While I can show someone numbers until I’m blue in the face about how successful their retirement will be, it typically doesn’t make a difference if the problem is not the numbers themselves. The only way I know how to address it is to come at it from a numbers perspective, be the best listener I can be, and if the fear is paralyzing and causing inaction, then refer someone to a mental health professional.
Many People Identify With Their Careers. What Can They Do to Re-identify Once They Retire?
Mr. Grant: This is typically a problem I see in men. Women typically have no problem moving on and filling their free time with what they want to do! However, for men or women who have trouble losing their identity when they leave their jobs, I encourage them not to retire.
If after a short period of time in retirement someone is really struggling with their self-identity, I encourage them to go back to work in at least a part-time capacity. If someone is working part-time, it has a number of positive effects. For one, there’s extra income.
Also, they get to keep a social circle around a common goal, there’s a renewed sense of purpose, and while some time is spent working, there is also free time (but not too much) for someone to explore the person they want to become.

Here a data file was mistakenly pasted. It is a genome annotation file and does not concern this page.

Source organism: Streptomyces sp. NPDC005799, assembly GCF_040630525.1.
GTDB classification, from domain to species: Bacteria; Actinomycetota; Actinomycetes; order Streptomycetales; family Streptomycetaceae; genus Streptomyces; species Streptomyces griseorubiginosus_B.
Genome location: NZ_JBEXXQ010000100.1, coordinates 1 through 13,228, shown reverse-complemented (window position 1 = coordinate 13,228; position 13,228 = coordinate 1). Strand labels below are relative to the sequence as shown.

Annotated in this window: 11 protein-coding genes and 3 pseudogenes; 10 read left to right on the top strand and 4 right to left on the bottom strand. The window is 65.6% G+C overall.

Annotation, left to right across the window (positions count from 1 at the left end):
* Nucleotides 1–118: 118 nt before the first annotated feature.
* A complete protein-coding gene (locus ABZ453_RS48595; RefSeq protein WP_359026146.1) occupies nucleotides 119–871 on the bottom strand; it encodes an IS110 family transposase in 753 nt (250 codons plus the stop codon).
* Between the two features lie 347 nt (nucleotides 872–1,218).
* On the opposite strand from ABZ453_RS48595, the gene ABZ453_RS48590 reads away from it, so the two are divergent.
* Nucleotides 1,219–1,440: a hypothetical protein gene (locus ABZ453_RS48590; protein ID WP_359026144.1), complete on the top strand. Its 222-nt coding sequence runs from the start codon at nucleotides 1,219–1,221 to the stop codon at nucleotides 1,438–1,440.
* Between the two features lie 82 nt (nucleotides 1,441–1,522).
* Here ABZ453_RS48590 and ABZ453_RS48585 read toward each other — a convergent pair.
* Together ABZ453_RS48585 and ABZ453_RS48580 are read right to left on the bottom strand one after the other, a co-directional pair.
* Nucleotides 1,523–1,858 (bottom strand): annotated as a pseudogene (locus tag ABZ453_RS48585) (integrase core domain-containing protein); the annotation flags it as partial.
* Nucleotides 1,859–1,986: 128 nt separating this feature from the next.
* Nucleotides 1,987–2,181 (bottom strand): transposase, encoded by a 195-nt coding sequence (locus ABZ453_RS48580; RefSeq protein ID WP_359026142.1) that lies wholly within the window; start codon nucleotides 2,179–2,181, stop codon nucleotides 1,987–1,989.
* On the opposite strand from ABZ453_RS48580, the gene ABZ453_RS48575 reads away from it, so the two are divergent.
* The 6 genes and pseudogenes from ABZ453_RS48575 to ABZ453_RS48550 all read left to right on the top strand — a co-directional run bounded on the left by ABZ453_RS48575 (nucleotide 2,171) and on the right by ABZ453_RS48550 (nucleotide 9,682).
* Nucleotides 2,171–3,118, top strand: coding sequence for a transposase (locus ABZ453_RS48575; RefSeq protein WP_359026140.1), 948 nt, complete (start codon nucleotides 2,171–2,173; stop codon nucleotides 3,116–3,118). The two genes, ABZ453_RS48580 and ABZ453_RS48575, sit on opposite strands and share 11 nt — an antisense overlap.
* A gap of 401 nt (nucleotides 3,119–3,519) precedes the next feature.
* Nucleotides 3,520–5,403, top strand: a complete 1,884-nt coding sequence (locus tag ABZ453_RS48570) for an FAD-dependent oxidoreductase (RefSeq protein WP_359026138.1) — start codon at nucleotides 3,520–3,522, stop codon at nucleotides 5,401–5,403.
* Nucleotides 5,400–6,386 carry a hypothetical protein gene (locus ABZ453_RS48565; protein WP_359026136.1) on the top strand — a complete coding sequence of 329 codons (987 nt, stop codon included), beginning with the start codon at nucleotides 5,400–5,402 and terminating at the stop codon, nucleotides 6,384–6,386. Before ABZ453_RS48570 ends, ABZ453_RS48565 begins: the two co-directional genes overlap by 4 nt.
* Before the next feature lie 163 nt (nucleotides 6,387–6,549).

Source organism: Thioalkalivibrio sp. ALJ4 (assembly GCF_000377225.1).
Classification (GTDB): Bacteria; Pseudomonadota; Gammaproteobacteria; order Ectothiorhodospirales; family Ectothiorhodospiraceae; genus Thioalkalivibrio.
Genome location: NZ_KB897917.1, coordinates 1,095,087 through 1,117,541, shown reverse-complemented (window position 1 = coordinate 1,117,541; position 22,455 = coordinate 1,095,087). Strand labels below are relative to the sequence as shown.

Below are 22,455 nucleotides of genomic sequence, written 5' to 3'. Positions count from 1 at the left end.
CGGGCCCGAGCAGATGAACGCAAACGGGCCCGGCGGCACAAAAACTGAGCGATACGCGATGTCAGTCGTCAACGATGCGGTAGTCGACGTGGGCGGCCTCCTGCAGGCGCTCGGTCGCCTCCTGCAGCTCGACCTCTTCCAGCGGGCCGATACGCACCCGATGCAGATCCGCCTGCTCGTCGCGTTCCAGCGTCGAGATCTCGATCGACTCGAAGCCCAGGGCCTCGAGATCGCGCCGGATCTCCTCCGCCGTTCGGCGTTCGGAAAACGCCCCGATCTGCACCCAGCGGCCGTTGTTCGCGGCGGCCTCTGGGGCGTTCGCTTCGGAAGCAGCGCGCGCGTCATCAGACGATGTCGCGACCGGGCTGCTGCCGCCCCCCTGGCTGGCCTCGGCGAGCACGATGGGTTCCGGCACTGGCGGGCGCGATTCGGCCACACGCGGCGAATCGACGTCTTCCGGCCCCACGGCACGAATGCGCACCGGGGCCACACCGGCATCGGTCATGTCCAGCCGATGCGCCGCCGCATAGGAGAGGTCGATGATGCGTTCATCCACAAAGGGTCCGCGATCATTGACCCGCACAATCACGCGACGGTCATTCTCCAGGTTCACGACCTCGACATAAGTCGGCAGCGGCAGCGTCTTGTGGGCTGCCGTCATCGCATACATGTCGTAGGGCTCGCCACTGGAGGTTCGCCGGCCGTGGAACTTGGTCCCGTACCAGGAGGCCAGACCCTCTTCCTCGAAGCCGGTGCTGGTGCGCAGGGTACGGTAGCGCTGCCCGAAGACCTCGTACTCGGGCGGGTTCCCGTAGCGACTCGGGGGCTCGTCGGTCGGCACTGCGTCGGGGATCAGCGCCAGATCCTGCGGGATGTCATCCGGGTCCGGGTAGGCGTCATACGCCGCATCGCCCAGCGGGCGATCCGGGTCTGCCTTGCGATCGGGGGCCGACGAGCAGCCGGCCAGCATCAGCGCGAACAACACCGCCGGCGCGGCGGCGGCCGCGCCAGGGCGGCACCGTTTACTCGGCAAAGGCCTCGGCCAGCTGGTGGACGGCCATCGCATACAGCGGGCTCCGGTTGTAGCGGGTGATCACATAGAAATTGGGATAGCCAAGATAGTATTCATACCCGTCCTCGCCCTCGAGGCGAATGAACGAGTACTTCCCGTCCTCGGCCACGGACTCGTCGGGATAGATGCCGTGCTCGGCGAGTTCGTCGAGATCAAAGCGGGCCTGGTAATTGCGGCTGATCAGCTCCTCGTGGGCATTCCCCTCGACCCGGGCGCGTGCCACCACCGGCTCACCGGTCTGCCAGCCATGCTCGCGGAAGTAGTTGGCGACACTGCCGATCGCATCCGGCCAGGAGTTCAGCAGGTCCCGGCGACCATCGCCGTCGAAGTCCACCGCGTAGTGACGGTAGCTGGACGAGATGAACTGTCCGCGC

How Long Should it Take to Adjust to Retirement?
Grant: How long is a piece of string? All joking aside, it can take some people more than a year to adjust to their new pace of life.
For most people, they’ve been working for 40 years, so to expect someone to reverse their way of life and be okay with it within a matter of months may not be realistic. I also encourage people to change things slowly as they’re adjusting to retirement.
The fact of not working at all is a big shock to the system, so picking up five hobbies in the first month and trying to become an expert is a road to frustration.
You Advocate That the Newly-Retired Create a Bucket List and Pursue Those Goals. How Important Is That? And, Why Do You Feel It’s Important?
Grant: There’s so much emotion around the transition to retirement, that when you’re finally in it and the transition has been made, you need to blow off some steam. For that reason, I encourage people to list a number of important things they want to accomplish within the first 12 to 24 months of retirement.
By having some initial extravagant travel goals or purchasing a second home and spending time exploring a new area, it can alleviate some of the nervousness that people may be feeling when going into the retirement phase. I had one client who had a bucket list of five places she wanted to travel in her first year.
When we sat down 12 months later and had a long conversation, those five places had become 12. She was excited that she got to see so many things and was also happy that she got to see these places before any health issues prevented her. We plan our whole lives for retirement. Therefore, when we actually get there, doesn’t it make sense to have a prolonged celebration?